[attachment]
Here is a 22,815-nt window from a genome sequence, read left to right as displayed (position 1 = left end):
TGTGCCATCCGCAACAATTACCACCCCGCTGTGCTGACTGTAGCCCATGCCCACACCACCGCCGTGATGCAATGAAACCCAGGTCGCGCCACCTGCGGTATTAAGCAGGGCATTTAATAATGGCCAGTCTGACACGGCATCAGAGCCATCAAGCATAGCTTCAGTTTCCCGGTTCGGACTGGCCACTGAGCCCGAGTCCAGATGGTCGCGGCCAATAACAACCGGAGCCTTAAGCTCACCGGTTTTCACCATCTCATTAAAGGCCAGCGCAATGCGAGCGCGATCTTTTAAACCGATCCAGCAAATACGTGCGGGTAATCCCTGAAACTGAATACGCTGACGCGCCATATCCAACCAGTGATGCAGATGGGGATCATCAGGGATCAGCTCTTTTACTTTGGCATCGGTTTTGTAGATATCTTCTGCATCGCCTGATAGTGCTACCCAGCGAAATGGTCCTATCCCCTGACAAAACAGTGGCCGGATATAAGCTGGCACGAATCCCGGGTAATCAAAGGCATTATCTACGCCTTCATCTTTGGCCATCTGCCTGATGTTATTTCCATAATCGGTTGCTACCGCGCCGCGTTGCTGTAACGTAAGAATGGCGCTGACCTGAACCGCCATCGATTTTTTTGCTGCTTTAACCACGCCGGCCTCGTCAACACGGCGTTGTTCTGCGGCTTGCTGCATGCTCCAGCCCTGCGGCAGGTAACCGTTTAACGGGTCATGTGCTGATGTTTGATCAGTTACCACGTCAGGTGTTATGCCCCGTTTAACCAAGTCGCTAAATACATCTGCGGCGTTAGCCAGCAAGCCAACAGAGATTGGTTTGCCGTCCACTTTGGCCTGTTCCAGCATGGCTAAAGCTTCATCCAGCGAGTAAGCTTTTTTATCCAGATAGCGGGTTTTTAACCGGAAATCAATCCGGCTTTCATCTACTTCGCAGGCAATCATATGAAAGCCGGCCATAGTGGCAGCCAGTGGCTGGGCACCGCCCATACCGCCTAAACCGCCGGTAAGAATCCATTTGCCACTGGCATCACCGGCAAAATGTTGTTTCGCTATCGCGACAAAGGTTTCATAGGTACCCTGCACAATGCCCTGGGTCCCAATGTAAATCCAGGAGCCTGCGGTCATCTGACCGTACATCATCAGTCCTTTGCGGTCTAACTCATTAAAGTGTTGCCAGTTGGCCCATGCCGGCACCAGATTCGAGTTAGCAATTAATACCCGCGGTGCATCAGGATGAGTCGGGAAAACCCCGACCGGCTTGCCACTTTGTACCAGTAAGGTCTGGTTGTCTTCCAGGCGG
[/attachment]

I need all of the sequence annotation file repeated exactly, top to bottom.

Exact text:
Here is a 22,815-nt window from a genome sequence, read left to right as displayed (position 1 = left end):
TGTGCCATCCGCAACAATTACCACCCCGCTGTGCTGACTGTAGCCCATGCCCACACCACCGCCGTGATGCAATGAAACCCAGGTCGCGCCACCTGCGGTATTAAGCAGGGCATTTAATAATGGCCAGTCTGACACGGCATCAGAGCCATCAAGCATAGCTTCAGTTTCCCGGTTCGGACTGGCCACTGAGCCCGAGTCCAGATGGTCGCGGCCAATAACAACCGGAGCCTTAAGCTCACCGGTTTTCACCATCTCATTAAAGGCCAGCGCAATGCGAGCGCGATCTTTTAAACCGATCCAGCAAATACGTGCGGGTAATCCCTGAAACTGAATACGCTGACGCGCCATATCCAACCAGTGATGCAGATGGGGATCATCAGGGATCAGCTCTTTTACTTTGGCATCGGTTTTGTAGATATCTTCTGCATCGCCTGATAGTGCTACCCAGCGAAATGGTCCTATCCCCTGACAAAACAGTGGCCGGATATAAGCTGGCACGAATCCCGGGTAATCAAAGGCATTATCTACGCCTTCATCTTTGGCCATCTGCCTGATGTTATTTCCATAATCGGTTGCTACCGCGCCGCGTTGCTGTAACGTAAGAATGGCGCTGACCTGAACCGCCATCGATTTTTTTGCTGCTTTAACCACGCCGGCCTCGTCAACACGGCGTTGTTCTGCGGCTTGCTGCATGCTCCAGCCCTGCGGCAGGTAACCGTTTAACGGGTCATGTGCTGATGTTTGATCAGTTACCACGTCAGGTGTTATGCCCCGTTTAACCAAGTCGCTAAATACATCTGCGGCGTTAGCCAGCAAGCCAACAGAGATTGGTTTGCCGTCCACTTTGGCCTGTTCCAGCATGGCTAAAGCTTCATCCAGCGAGTAAGCTTTTTTATCCAGATAGCGGGTTTTTAACCGGAAATCAATCCGGCTTTCATCTACTTCGCAGGCAATCATATGAAAGCCGGCCATAGTGGCAGCCAGTGGCTGGGCACCGCCCATACCGCCTAAACCGCCGGTAAGAATCCATTTGCCACTGGCATCACCGGCAAAATGTTGTTTCGCTATCGCGACAAAGGTTTCATAGGTACCCTGCACAATGCCCTGGGTCCCAATGTAAATCCAGGAGCCTGCGGTCATCTGACCGTACATCATCAGTCCTTTGCGGTCTAACTCATTAAAGTGTTGCCAGTTGGCCCATGCCGGCACCAGATTCGAGTTAGCAATTAATACCCGCGGTGCATCAGGATGAGTCGGGAAAACCCCGACCGGCTTGCCACTTTGTACCAGTAAGGTCTGGTTGTCTTCCAGGCGG